Holiday heroes

From sunny staycations to retreats further afield, we’ve got tips and tricks for affordable summer fun

Compare… everything! From holiday money to flights and hotels, comparison sites can help you find the best deals. Don’t forget, though, that comparisons may not include package holidays, which might work out cheaper. With accommodation, don’t stop there: once you’ve found a bargain, try giving the hotel a call – they may be able to match or even improve on the price you’ve found.

Time it right If you love to fly on a Friday or take a seven- or 10-day break, you’re not alone. Many travellers follow similar patterns and travel at busier times, which could be more expensive. Consider if it would be cheaper to stay an extra night to swerve expensive transport, travel home on a different day or take a midweek rather than weekend trip.

money. Besides, you could still head out on day trips to the top holiday hot spots. That doesn’t just work for your accommodation location - restaurants on a less touristy street, or even flying from an airport slightly further out, could save more money.

In the bag Before you automatically add hold luggage, think about whether you could save by travelling lighter. Maximise space in a carry-on by rolling clothes rather than folding, and invest in small refillable bottles to carry liquids (this will also save on toiletries once you’re there). Remember: whatever you wear isn’t weighed! So wear bulky jackets, jeans or boots on the plane.

Roam and relax What if we said that you could use your phone in the EU at no extra cost? That’s the reality for Tesco Mobile customers this year visiting 48 destinations in the EU and beyond* –including family favourites like Spain, France and Greece. That means you can map your way to the beach, translate menus or upload holiday snaps to social media and chat with friends, with no scary bills to worry about when you get home.

Embrace hidden gems Often the most popular places to stay are the most expensive. So although we’ve all got our favourite places to go, bear in mind heading off the beaten track could save you

Savvy staycationing

Train tickets can be pricey, so consider dusting off your Railcard or getting the coach. There are also sites that look into splitting the rail fare – often this makes it cheaper and you won’t even have to change trains. Also, write a checklist of what will be provided in your holiday property, as you don’t want to spend extra on things like buying towels when you’re there. Finally, think about getting a food shop delivered to your destination if you’ll be self-catering, to save money on eating out.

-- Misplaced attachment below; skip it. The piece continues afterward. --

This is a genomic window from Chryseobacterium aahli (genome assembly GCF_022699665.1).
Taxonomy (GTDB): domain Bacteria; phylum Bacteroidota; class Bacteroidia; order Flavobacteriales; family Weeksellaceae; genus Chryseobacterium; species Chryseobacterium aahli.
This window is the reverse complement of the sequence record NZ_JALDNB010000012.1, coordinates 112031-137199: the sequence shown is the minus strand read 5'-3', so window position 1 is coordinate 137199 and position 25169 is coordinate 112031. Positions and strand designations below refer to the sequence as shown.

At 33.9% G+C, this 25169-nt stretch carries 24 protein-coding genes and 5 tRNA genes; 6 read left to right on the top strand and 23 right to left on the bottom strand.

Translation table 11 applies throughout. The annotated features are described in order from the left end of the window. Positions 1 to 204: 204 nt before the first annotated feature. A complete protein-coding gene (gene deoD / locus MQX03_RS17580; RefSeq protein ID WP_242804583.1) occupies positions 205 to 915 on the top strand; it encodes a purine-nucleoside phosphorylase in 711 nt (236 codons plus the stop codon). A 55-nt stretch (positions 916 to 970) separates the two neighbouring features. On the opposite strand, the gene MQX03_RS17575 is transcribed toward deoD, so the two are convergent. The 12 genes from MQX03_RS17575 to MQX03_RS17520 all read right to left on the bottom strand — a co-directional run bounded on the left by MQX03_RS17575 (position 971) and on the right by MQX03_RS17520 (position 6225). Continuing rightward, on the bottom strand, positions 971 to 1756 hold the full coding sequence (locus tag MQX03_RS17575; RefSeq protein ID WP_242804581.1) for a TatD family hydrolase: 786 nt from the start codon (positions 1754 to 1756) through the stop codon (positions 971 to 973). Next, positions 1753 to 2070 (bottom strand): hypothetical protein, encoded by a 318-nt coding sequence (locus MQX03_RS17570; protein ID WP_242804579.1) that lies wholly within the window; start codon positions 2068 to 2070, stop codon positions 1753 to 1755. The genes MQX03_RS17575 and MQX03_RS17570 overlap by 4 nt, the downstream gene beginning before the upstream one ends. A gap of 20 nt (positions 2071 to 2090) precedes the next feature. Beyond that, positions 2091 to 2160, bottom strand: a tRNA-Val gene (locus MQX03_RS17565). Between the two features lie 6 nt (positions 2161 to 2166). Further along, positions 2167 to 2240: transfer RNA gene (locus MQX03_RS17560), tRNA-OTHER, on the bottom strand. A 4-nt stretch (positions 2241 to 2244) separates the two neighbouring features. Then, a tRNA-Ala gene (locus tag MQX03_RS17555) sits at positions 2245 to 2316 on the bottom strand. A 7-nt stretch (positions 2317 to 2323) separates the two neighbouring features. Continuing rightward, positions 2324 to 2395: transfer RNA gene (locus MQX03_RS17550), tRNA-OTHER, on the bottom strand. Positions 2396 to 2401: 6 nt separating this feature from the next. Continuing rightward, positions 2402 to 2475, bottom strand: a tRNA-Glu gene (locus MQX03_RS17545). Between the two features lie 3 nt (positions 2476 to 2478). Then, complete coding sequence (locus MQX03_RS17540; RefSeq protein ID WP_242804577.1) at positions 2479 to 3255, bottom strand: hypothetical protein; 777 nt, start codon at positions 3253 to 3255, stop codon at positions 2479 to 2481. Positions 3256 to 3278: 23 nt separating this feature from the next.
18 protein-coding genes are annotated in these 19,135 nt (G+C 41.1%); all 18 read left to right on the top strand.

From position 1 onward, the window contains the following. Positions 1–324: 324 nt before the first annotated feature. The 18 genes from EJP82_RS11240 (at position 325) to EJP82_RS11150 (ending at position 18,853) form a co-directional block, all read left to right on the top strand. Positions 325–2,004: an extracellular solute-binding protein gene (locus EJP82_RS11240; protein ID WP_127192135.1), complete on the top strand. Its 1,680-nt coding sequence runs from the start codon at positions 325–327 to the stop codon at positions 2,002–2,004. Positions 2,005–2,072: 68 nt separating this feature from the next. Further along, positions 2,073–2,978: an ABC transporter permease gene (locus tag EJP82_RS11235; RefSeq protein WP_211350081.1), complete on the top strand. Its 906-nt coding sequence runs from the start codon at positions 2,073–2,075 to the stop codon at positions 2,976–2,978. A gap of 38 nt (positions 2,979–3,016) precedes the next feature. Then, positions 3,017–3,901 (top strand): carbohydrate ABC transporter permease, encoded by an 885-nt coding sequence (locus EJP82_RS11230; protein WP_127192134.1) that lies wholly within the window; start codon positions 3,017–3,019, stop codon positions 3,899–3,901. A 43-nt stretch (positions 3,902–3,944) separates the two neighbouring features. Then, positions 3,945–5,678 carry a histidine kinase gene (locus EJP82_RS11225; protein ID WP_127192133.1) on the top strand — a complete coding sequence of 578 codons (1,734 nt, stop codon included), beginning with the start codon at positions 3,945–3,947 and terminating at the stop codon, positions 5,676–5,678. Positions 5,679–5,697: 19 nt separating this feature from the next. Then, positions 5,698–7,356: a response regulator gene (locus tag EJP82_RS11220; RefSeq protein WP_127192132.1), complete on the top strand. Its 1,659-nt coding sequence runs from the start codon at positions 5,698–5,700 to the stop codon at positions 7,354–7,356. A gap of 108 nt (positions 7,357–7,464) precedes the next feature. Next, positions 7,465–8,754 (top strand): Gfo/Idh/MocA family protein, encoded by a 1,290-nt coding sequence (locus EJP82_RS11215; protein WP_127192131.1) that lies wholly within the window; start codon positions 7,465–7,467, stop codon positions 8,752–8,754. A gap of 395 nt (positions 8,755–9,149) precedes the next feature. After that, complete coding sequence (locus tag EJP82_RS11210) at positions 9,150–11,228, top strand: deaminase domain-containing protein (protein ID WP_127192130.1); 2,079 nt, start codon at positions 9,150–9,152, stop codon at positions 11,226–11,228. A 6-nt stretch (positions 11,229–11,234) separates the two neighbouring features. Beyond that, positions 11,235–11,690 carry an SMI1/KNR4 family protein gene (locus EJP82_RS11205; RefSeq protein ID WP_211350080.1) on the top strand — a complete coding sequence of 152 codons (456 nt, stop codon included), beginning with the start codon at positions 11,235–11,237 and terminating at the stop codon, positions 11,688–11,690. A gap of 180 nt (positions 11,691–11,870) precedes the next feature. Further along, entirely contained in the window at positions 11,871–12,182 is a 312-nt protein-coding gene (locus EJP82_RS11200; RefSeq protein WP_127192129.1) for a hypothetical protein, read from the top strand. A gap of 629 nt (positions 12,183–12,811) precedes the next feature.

Chat with friends and upload holiday snaps in the EU and beyond at no extra cost* with Tesco Mobile
this QR code to find out more about roaming from Tesco Mobile.
No EU roaming fees until 2025. Applicable to both PAYM and PAYG customers. For terms and roaming destinations, visit tescomobile.com/homefromhome KNOW-HOW WORDS JESS HERBERT ILLUSTRATION DÉBORA ISLAS/ILLUSTRATION X 65

Tesco Multi-Purpose Household Towel IS PERFECT for alL your cleaning neEds…




DIy & GARAGE Available at

Your new squeeze

Move over smoothies, there are plenty of fun ways to get more from your fruit bowl

They’re a great on-thego snack or smoothie fller (easy wins for reaching your 5-a-day), but there’s more to zesty citrus and bright berries than a fruit salad. We’ve found our new favourite ways to tuck into these heroes – and some might surprise you! Anyone who fnds fruit in savoury dishes confusing, this one’s for you…

® Reg. Trademark of Société des Produits Nestlé S.A. Cocoa beans for illustrative purposes only. Wake up your milk with the taste of Nesquik Available at Available in selected stores. SINK INTO PAUSEWORTHY PLEASURE Available at Available in the majority of larger stores £1.25 off coupon on Page 5

* Source: mdpi.com


I’m the queen of the crumble, but don’t know where to start with fruit in savoury recipes. You’re probably already doing it – think about the grapes on your cheeseboard or maybe the pineapple on your pizza. We’ve got some ideas on how fruit can shine beyond breakfast and puds, such as in filling salads, tacos, and even at your next barbecue.

How do I make fruit last longer?

Check the label to see if each item is best stored in the fridge or fruit bowl. Some fruits (apples, avocados, bananas and tomatoes) release a gas called ethylene, which makes others (melon, lemons, pears

and peaches) spoil quicker, so store these away from each other, if you can. If you’re not going to eat the fruit soon, freeze it – or check out some new ideas for using it up on p72.

I’m stuck in a rut when it comes to buying fruit. I always put apples and oranges in my basket. There’s nothing wrong with leaning on shopping list staples, but trying new things is a great way to add different vitamins into your diet and keep meals exciting. Shopping seasonally is a great place to start, as it helps you think outside the box – find out what’s in season at tes.co/whatsinseason. The box below has a few easy swaps to get you started…

Swap shop

IF YOU LOVE APPLES, try cantaloupe melon for a similarly crisp bite packed with vitamins A and C. Pop it in salads with cucumber and feta, or try wrapped in prosciutto.